I chose trucking
GG—I married a young man with a trucking background,
and we dreamed of the day we would run together. My husband eventually let me learn how to drive, but he didn’t like having me on the road with him. We had our own truck and trailer running produce on the West Coast, when he shut it down and ordered me to stay home. I asked if I could just drive near home, and he threw me out of our 22-year marriage.
On my own, I finally found a trucking job. I had a reputation of being difficult with the men. I refused to play games and expected them to keep their hands to themselves and their language clean. The rough ones ignored me and the kind ones respected what I could do.
Yes, the traffic is awful in the cities. And yes, the newer, under-experienced drivers are stressful to deal with, but it is still a deep pleasure to watch the road ahead and feel the highway rolling under me.
I do not get far from home anymore; Texas is a big state, so it’s like long hauling sometimes. I’m also serving my sixth term on city council in this little town, I volunteer in the Ladies Auxiliary of the Volunteer Fire Department, and I teach Sunday school to little ones in my church.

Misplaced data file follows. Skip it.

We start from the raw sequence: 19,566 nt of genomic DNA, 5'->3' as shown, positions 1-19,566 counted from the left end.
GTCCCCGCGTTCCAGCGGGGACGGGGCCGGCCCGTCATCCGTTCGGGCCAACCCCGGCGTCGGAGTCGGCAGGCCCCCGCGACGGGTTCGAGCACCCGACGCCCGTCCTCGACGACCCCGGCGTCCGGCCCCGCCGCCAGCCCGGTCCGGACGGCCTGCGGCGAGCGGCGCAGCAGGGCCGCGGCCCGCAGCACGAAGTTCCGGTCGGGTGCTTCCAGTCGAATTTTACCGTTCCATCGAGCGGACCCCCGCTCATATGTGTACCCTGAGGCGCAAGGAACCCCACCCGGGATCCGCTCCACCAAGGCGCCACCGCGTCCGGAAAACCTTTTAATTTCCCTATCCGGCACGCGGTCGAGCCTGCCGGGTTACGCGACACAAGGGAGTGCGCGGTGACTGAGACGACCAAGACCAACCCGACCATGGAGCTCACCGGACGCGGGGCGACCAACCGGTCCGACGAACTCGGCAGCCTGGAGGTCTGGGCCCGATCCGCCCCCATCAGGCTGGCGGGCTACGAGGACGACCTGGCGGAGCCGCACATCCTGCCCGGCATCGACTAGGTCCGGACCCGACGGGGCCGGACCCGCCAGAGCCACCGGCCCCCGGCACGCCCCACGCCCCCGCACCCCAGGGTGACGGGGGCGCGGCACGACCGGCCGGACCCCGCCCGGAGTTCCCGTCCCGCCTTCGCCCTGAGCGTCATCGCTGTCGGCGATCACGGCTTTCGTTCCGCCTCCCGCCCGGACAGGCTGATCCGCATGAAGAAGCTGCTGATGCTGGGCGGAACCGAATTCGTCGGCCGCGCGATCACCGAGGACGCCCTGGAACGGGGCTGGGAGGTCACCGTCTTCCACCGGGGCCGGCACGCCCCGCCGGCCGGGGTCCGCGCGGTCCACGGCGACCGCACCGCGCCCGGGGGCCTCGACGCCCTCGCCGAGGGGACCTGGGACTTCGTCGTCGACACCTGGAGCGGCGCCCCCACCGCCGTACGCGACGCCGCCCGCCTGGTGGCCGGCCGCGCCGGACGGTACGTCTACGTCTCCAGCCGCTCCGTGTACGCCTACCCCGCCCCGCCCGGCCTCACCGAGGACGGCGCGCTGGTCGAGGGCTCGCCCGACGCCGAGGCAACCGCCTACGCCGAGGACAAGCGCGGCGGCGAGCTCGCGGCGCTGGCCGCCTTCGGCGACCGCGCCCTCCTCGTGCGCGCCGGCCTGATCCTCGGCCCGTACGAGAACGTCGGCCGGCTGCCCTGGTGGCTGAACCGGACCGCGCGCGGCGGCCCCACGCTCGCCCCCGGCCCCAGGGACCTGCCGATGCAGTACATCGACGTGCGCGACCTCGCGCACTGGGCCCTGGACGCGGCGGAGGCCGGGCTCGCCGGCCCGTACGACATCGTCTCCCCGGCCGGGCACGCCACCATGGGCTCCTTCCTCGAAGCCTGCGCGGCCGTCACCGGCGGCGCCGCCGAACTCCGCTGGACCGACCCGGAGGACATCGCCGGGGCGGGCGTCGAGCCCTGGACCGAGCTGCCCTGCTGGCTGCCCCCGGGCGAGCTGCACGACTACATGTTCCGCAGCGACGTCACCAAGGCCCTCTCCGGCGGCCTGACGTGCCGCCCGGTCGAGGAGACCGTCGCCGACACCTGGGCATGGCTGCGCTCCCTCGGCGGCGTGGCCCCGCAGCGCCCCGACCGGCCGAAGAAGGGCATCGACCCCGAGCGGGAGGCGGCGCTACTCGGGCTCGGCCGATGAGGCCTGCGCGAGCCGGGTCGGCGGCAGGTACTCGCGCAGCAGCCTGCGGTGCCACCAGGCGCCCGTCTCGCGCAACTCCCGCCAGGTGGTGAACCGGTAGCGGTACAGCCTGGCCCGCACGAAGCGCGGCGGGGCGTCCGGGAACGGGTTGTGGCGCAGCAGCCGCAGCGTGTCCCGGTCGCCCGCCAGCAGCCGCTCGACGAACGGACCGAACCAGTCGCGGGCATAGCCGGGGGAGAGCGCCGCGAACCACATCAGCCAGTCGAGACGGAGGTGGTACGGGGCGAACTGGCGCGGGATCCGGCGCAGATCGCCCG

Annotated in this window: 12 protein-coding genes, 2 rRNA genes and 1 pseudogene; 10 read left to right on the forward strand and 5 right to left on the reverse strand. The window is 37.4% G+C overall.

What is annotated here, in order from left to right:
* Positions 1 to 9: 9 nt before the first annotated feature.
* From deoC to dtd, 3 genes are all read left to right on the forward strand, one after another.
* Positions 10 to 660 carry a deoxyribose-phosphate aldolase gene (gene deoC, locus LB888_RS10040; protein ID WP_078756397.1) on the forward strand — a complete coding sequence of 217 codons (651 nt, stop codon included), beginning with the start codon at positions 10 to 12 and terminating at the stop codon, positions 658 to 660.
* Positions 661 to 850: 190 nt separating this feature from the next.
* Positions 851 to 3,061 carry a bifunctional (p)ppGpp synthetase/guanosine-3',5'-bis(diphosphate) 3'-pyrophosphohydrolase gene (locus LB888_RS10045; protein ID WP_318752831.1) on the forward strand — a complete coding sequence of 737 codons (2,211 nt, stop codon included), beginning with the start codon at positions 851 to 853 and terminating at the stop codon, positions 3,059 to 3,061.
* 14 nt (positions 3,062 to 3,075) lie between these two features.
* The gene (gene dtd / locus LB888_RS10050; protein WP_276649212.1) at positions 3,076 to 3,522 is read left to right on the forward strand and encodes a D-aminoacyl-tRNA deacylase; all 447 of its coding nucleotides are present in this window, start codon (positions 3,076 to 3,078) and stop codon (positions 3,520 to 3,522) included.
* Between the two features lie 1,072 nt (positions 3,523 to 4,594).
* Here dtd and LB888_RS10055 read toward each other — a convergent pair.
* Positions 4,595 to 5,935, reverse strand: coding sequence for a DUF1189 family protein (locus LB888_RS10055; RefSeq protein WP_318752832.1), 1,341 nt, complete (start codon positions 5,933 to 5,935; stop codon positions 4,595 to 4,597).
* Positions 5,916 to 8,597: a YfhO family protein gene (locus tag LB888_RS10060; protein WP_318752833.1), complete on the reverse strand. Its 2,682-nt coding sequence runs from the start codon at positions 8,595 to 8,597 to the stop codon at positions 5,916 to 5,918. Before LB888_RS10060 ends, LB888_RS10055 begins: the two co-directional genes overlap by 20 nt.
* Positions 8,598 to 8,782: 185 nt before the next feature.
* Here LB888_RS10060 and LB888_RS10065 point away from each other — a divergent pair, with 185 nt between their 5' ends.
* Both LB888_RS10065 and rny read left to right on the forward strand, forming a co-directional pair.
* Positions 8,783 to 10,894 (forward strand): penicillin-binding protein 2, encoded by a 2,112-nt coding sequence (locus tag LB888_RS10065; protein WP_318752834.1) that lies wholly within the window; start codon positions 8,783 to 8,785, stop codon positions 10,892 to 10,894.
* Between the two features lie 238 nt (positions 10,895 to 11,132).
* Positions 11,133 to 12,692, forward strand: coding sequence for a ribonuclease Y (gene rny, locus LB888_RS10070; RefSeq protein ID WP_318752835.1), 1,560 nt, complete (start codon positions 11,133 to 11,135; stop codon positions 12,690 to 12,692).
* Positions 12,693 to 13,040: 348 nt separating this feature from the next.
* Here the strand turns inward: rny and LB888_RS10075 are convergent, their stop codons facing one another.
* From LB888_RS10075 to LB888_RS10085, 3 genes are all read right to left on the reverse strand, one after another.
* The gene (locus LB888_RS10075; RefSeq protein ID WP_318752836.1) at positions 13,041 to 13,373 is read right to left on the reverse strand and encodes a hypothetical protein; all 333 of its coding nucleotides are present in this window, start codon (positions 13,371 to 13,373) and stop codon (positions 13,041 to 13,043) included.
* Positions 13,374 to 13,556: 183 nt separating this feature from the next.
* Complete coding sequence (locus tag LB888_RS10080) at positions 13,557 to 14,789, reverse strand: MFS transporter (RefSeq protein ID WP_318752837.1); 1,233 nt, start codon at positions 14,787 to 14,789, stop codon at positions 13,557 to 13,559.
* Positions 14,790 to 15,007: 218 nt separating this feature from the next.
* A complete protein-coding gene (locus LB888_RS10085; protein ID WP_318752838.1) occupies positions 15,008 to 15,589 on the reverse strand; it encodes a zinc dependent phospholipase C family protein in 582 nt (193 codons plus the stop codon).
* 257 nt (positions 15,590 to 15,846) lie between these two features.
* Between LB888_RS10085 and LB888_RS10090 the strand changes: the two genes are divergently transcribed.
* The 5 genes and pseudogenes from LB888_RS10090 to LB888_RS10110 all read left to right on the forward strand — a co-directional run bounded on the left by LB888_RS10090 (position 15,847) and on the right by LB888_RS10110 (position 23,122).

I have no regrets that I chose trucking. I do regret that my father did not live long enough to know I made it. At 63 years of age, I know I only have a few years left, and I intend to continue enjoying them as long as I can still get up on the deck and hook the trailer up.
Bonnie N., Newark, TX
Thanks for sharing, Bonnie. You remind us all that trucking—and our lives—are what we make of it. You are truly a driven woman.
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